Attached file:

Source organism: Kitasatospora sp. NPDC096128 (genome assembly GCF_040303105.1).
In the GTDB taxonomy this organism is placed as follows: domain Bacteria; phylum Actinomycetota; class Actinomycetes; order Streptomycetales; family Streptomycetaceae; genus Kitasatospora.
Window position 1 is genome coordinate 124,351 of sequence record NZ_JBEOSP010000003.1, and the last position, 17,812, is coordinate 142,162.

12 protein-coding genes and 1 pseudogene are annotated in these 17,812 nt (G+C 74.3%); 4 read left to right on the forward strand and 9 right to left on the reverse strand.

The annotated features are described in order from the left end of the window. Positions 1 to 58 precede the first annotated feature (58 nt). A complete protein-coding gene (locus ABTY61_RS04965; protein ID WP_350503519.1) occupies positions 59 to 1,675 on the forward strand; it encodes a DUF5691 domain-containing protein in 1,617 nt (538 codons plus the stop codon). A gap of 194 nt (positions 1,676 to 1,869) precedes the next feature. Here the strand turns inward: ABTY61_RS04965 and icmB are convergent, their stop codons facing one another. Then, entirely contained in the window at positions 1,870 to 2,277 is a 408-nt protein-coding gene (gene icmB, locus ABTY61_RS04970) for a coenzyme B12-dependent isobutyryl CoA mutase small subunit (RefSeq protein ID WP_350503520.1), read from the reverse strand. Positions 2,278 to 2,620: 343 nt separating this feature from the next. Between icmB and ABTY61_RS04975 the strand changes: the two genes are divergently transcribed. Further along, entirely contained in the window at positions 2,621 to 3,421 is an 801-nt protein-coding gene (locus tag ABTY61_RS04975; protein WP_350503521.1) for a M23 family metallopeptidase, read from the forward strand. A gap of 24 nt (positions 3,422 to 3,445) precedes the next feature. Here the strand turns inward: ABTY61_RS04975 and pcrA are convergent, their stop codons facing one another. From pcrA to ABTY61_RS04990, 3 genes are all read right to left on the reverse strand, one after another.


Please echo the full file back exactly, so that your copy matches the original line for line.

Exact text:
Source organism: Kitasatospora sp. NPDC096128 (genome assembly GCF_040303105.1).
In the GTDB taxonomy this organism is placed as follows: domain Bacteria; phylum Actinomycetota; class Actinomycetes; order Streptomycetales; family Streptomycetaceae; genus Kitasatospora.
Window position 1 is genome coordinate 124,351 of sequence record NZ_JBEOSP010000003.1, and the last position, 17,812, is coordinate 142,162.

12 protein-coding genes and 1 pseudogene are annotated in these 17,812 nt (G+C 74.3%); 4 read left to right on the forward strand and 9 right to left on the reverse strand.

The annotated features are described in order from the left end of the window. Positions 1 to 58 precede the first annotated feature (58 nt). A complete protein-coding gene (locus ABTY61_RS04965; protein ID WP_350503519.1) occupies positions 59 to 1,675 on the forward strand; it encodes a DUF5691 domain-containing protein in 1,617 nt (538 codons plus the stop codon). A gap of 194 nt (positions 1,676 to 1,869) precedes the next feature. Here the strand turns inward: ABTY61_RS04965 and icmB are convergent, their stop codons facing one another. Then, entirely contained in the window at positions 1,870 to 2,277 is a 408-nt protein-coding gene (gene icmB, locus ABTY61_RS04970) for a coenzyme B12-dependent isobutyryl CoA mutase small subunit (RefSeq protein ID WP_350503520.1), read from the reverse strand. Positions 2,278 to 2,620: 343 nt separating this feature from the next. Between icmB and ABTY61_RS04975 the strand changes: the two genes are divergently transcribed. Further along, entirely contained in the window at positions 2,621 to 3,421 is an 801-nt protein-coding gene (locus tag ABTY61_RS04975; protein WP_350503521.1) for a M23 family metallopeptidase, read from the forward strand. A gap of 24 nt (positions 3,422 to 3,445) precedes the next feature. Here the strand turns inward: ABTY61_RS04975 and pcrA are convergent, their stop codons facing one another. From pcrA to ABTY61_RS04990, 3 genes are all read right to left on the reverse strand, one after another.